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‘Pent-up demand’ makes for a busy Norwich Antiques Show

  • Charlie Guinipero, of Stafford Springs, Conn., digs bills out of his pocket to buy a hooked rug from Greg Hamilton’s Stone Block Antiques during the 16th annual Norwich Antiques Show in Norwich, Vt., on Saturday, Sept. 19, 2020. The Norwich Historical Society hosted 22 dealers at the show, held to raise money for their Lewis House museum, from around the region. Guinipero, himself an antique seller, did not have a booth at the show, but the rug caught his eye as he browsed. “It’s folky, funky,” he said. “It looks like a bad dream.” (Valley News - James M. Patterson) Copyright Valley News. May not be reprinted or used online without permission. Send requests to permission@vnews.com.

  • Linda Brown, of White River Junction, tries to find a wireless connection for her credit card payment system while selling antiques at the Norwich Antiques Show, in Norwich, Vt., on Saturday, Sept. 19, 2020. “Normally we do 20-some shows a year, except this year they’re all canceled,” Brown said. (Valley News - James M. Patterson) Copyright Valley News. May not be reprinted or used online without permission. Send requests to permission@vnews.com.

  • Noah, left, and Marina Brennan, right, of Norwich, Vt., load a rug into their car after shopping at the Norwich Antiques Show on Saturday, Sept. 19, 2020. (Valley News - James M. Patterson) Copyright Valley News. May not be reprinted or used online without permission. Send requests to permission@vnews.com.

Valley News Staff Writer
Published: 9/19/2020 9:51:22 PM
Modified: 9/20/2020 10:52:39 AM

NORWICH — Debbi Burton has no problem explaining why she and her husband would drive 95 miles on a picture-perfect Saturday morning to attend an antiques show in a small town on the other side of the state.

“We’re collectors and love the thrill of the hunt,” said Burton, of South Burlington.

Her husband, John Burton, held a paper bag from which she withdrew a hooked rug depicting a farm scene, two Bennington ware custard cups, a spackled cupboard knob and three crimson red leather English cricket balls.

“We don’t know anything about cricket,” Debbi Burton admitted. “But we love the color.”

The Burtons were among the well-turned-out crowd — all wearing face masks and many keeping distance from each other — who showed up on Saturday for the Norwich Historical Society’s antiques show, an annual fundraiser. Fifteen dealers, mostly from Vermont and New Hampshire, set up stalls under white canopies on the grounds of the Society’s Lewis House museum and offices in the heart of the village.

The pandemic made the 16th annual show a last-minute affair.

Sarah Rooker, director of the Society, said the decision to go ahead was made only about a month ago, after surveys indicated a critical mass of dealers would attend.

But by 11:30 a.m., 90 minutes after the show opened, 150 people had been checked in, “which is already ahead of where we were this at time last year,” Rooker said. Names and phone numbers were taken at the front table in the event of contact tracing would later be required.

Rooker attributed the robust turnout on Saturday to seven months of canceled events, restricted travel and cabin fever due to the pandemic — as she called it, “pent-up demand.”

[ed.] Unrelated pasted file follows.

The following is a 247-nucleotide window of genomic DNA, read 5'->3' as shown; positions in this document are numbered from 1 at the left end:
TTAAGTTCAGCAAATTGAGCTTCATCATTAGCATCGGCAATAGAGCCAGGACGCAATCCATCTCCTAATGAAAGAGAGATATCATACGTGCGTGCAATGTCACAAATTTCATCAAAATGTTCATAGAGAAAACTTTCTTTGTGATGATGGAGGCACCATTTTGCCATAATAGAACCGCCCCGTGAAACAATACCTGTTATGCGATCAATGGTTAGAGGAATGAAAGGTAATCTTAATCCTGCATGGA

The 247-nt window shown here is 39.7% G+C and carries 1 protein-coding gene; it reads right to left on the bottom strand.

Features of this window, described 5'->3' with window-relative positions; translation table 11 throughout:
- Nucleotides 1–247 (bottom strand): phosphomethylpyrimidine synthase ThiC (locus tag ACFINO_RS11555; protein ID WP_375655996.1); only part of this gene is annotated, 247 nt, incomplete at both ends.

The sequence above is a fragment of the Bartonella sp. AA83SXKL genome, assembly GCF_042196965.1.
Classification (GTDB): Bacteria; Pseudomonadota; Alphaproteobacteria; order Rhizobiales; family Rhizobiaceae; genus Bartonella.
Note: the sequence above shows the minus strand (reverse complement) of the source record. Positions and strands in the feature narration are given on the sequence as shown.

By noon, White River Junction antiques dealer Linda Brown had had three customers named David alone — “which is my husband’s name, too,” she noted.

Brown, who specializes in specializes in “American Country” antiques, wooden ware, children’s furniture, doll furniture and quilts, said she usually sets up at 20 antique markets during the season “but all of them except one small one on Cape Cod have been canceled.”

George Johnson, who was helping his wife, Montpelier antiques dealer Celine Blais, at the tables set up under a canopy, enthused that they “sold tons of stuff, 30 to 40 sales” by 1 p.m.

“It’s been $5, $10, $20, $40 items, little things, but they add up,” said Johnson, a former English teacher who retired to Vermont with Blais, a Newport, Vt., native. “Everybody is ready to get out and look at antiques.”

The warm late summer day under a sunny clear sky brought out browsers like Lauren Szkodny, of Wilder, who said she likes to travel to vintage and flea markets on the weekend. However, Saturday’s show is only the second one she’s been able to attend this season because of the pandemic.

“I go more for small treasures that catch my eye,” Szkodny said as she scanned the items displayed on one table, such as “keepsake boxes and little glass figurines.”

Rooker, the Society’s director, said the antiques show usually attracts about 250 people and raises about $6,000 for the society, which supports maintaining its archives, community education programs and more.

The Society had to cancel its other big fundraiser, the annual spring home and garden tour, because of the pandemic, so the proceeds from the antiques show are critical, she noted.

The Burtons, of South Burlington, said that after the show they would head up to Canaan, Vt., in Essex County, as part of the 251 Club of Vermont, whose members have a goal to visit all 251 of the state’s towns and cities. They like to combine their travels with stops at antiques and vintage markets, and so far have ticked off “about 50” towns on the list.

“It’s an adventure,” Debbi Burton assured. “Always an adventure.”

Contact John Lippman at jlippman@vnews.com.

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